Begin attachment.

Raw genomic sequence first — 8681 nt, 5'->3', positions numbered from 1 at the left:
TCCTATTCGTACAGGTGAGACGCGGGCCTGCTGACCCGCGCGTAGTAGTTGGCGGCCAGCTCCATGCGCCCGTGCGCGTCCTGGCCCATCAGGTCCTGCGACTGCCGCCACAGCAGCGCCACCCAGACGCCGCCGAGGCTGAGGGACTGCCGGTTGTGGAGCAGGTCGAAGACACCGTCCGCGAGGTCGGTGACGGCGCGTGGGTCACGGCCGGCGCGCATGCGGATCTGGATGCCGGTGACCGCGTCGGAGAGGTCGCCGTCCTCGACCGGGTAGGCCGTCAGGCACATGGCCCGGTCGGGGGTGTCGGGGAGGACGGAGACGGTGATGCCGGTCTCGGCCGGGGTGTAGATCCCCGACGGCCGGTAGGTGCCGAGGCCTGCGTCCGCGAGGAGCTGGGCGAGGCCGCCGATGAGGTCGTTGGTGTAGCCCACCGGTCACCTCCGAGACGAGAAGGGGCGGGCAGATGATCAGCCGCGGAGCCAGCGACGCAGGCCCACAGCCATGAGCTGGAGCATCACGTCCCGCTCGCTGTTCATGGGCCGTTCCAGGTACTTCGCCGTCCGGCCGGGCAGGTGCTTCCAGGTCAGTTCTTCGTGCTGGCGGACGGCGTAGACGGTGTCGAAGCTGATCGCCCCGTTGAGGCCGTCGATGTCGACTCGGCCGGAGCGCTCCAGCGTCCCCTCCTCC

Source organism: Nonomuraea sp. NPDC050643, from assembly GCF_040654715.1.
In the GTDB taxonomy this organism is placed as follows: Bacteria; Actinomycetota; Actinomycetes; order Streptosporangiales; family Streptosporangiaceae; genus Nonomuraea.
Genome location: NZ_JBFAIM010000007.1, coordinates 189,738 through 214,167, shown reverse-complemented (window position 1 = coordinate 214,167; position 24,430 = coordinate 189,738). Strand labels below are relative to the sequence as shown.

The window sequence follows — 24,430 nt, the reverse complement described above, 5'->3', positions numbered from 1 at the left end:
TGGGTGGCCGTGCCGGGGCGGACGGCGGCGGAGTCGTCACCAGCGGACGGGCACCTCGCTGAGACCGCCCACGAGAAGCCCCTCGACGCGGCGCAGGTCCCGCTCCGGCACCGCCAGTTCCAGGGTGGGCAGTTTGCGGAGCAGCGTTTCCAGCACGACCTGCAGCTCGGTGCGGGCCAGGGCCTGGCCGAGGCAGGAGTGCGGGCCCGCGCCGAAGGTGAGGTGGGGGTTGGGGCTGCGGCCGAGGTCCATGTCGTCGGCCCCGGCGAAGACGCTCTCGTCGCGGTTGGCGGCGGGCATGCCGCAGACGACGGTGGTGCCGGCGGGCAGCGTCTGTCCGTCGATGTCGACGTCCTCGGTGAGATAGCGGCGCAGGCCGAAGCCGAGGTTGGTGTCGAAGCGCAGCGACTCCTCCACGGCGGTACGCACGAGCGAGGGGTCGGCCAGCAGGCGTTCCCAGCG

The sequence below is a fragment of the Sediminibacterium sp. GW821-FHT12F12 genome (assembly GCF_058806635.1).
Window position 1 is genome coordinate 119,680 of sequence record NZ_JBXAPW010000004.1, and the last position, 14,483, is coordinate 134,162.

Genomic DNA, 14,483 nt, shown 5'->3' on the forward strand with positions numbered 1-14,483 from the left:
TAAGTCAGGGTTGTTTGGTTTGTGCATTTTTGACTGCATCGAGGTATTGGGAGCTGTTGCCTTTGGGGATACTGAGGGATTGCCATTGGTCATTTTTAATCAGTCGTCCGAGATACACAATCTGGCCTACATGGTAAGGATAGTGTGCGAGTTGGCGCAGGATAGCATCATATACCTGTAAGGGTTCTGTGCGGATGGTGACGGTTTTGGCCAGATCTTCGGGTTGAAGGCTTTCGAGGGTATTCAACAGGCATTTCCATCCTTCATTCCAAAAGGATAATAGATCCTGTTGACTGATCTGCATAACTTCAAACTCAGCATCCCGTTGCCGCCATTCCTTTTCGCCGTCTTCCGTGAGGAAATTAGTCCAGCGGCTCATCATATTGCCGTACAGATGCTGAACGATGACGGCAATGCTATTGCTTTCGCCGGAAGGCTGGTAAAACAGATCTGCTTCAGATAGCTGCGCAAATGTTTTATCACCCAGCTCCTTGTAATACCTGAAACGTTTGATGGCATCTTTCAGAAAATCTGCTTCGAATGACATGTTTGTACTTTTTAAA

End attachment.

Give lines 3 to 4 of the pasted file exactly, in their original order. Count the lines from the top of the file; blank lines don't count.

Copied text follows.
Source organism: Nonomuraea sp. NPDC050643, from assembly GCF_040654715.1.
In the GTDB taxonomy this organism is placed as follows: Bacteria; Actinomycetota; Actinomycetes; order Streptosporangiales; family Streptosporangiaceae; genus Nonomuraea.